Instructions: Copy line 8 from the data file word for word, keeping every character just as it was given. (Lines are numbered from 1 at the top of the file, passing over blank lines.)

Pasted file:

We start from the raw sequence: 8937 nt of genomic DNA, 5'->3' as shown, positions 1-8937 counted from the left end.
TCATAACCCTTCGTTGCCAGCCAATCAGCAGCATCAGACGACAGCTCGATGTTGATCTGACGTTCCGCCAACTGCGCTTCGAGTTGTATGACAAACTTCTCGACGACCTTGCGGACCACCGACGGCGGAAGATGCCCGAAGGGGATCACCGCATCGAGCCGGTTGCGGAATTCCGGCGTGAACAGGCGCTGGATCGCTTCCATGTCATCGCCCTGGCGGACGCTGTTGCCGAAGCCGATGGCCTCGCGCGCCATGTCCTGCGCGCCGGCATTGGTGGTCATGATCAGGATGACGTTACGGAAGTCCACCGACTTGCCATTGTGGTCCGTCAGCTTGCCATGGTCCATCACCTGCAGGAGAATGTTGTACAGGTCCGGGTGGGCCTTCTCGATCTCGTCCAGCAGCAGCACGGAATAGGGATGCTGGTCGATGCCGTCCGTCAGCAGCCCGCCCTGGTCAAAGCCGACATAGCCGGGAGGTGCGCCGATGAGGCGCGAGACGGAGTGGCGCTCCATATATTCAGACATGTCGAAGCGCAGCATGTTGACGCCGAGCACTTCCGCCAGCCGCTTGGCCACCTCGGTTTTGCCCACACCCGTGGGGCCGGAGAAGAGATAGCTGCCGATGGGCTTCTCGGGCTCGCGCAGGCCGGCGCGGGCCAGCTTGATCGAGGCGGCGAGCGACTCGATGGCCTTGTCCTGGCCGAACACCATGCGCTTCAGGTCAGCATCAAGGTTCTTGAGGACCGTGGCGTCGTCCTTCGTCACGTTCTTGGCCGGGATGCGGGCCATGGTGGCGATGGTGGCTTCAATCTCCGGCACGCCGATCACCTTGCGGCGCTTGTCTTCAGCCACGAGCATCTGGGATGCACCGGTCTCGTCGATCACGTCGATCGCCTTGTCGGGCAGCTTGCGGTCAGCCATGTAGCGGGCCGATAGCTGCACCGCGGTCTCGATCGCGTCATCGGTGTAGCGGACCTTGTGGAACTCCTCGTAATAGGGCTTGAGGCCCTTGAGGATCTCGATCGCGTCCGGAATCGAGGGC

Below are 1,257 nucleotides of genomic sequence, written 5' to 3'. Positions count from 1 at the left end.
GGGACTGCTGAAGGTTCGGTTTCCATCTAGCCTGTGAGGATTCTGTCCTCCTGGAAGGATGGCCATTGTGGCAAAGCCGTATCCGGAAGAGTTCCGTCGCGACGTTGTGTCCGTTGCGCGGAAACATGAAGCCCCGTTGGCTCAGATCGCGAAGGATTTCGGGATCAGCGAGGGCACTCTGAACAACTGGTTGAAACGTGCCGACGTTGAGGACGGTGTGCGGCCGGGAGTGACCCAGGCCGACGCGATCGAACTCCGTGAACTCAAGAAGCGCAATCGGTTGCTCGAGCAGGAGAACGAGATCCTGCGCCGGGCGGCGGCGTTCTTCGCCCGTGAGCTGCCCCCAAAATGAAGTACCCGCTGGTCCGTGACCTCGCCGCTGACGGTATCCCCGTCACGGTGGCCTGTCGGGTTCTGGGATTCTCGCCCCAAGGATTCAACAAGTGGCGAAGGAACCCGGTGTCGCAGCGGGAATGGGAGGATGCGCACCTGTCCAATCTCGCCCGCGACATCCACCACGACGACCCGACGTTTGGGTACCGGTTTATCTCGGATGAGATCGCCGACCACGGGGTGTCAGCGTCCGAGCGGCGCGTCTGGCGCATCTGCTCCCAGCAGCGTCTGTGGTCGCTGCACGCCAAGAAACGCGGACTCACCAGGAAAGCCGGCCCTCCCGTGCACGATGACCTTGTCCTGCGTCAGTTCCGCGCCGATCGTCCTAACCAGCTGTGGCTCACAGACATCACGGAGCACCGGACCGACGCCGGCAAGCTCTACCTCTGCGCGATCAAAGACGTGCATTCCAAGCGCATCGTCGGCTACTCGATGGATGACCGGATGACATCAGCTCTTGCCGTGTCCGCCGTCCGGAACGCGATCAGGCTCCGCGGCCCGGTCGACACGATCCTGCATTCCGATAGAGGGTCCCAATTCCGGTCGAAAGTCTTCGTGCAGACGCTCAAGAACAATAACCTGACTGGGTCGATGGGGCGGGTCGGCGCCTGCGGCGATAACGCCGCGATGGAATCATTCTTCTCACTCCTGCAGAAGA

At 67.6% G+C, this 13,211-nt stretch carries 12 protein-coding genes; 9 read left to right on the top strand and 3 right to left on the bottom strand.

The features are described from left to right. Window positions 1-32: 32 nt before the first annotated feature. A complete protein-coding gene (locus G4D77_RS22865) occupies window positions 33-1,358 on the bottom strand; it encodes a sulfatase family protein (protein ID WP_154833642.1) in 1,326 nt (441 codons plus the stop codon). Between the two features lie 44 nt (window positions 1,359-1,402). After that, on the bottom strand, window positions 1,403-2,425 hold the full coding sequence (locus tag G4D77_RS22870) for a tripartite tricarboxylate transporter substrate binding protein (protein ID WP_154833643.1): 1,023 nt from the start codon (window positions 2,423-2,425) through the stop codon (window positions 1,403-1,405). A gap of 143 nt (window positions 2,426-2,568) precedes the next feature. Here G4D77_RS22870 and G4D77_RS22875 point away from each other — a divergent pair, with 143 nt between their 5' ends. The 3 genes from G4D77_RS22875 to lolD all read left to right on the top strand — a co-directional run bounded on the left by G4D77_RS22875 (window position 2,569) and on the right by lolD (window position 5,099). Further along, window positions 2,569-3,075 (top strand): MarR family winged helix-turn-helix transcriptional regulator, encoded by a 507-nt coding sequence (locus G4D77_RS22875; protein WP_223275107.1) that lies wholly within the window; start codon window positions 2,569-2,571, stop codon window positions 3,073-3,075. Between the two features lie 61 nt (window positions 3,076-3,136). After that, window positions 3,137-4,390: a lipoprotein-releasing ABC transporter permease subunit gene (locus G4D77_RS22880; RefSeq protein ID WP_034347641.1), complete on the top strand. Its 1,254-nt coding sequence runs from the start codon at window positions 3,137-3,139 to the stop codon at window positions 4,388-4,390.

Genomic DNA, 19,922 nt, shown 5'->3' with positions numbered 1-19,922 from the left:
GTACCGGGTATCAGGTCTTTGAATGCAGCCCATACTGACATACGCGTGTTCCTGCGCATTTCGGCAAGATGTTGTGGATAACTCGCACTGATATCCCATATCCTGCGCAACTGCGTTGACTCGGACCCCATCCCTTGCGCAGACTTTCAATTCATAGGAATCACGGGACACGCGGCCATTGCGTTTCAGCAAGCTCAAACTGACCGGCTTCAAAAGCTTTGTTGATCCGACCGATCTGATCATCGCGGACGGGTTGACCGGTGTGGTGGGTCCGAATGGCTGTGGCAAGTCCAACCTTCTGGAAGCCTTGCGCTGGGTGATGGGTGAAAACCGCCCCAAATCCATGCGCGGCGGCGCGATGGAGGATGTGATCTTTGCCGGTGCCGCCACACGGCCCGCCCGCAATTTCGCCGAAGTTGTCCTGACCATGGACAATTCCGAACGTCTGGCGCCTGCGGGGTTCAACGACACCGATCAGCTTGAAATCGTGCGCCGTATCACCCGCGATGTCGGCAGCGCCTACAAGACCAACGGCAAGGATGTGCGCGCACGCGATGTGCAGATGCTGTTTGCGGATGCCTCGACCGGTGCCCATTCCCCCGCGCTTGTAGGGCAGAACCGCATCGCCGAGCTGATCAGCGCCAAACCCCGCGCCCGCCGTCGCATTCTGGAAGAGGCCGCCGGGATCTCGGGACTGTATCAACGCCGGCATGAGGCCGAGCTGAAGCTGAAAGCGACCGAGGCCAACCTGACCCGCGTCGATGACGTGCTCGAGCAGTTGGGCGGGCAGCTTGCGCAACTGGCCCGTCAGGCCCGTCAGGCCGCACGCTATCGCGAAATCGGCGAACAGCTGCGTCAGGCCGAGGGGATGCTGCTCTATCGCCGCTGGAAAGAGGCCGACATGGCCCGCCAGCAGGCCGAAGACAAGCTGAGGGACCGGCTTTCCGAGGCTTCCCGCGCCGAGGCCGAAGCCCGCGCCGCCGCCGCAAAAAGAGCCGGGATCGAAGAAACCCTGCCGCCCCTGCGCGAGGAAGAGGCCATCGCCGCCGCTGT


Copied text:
GTACCGGGTATCAGGTCTTTGAATGCAGCCCATACTGACATACGCGTGTTCCTGCGCATTTCGGCAAGATGTTGTGGATAACTCGCACTGATATCCCATATCCTGCGCAACTGCGTTGACTCGGACCCCATCCCTTGCGCAGACTTTCAATTCATAGGAATCACGGGACACGCGGCCATTGCGTTTCAGCAAGCTCAAACTGACCGGCTTCAAAAGCTTTGTTGATCCGACCGATCTGATCATCGCGGACGGGTTGACCGGTGTGGTGGGTCCGAATGGCTGTGGCAAGTCCAACCTTCTGGAAGCCTTGCGCTGGGTGATGGGTGAAAACCGCCCCAAATCCATGCGCGGCGGCGCGATGGAGGATGTGATCTTTGCCGGTGCCGCCACACGGCCCGCCCGCAATTTCGCCGAAGTTGTCCTGACCATGGACAATTCCGAACGTCTGGCGCCTGCGGGGTTCAACGACACCGATCAGCTTGAAATCGTGCGCCGTATCACCCGCGATGTCGGCAGCGCCTACAAGACCAACGGCAAGGATGTGCGCGCACGCGATGTGCAGATGCTGTTTGCGGATGCCTCGACCGGTGCCCATTCCCCCGCGCTTGTAGGGCAGAACCGCATCGCCGAGCTGATCAGCGCCAAACCCCGCGCCCGCCGTCGCATTCTGGAAGAGGCCGCCGGGATCTCGGGACTGTATCAACGCCGGCATGAGGCCGAGCTGAAGCTGAAAGCGACCGAGGCCAACCTGACCCGCGTCGATGACGTGCTCGAGCAGTTGGGCGGGCAGCTTGCGCAACTGGCCCGTCAGGCCCGTCAGGCCGCACGCTATCGCGAAATCGGCGAACAGCTGCGTCAGGCCGAGGGGATGCTGCTCTATCGCCGCTGGAAAGAGGCCGACATGGCCCGCCAGCAGGCCGAAGACAAGCTGAGGGACCGGCTTTCCGAGGCTTCCCGCGCCGAGGCCGAAGCCCGCGCCGCCGCCGCAAAAAGAGCCGGGATCGAAGAAACCCTGCCGCCCCTGCGCGAGGAAGAGGCCATCGCCGCCGCTGT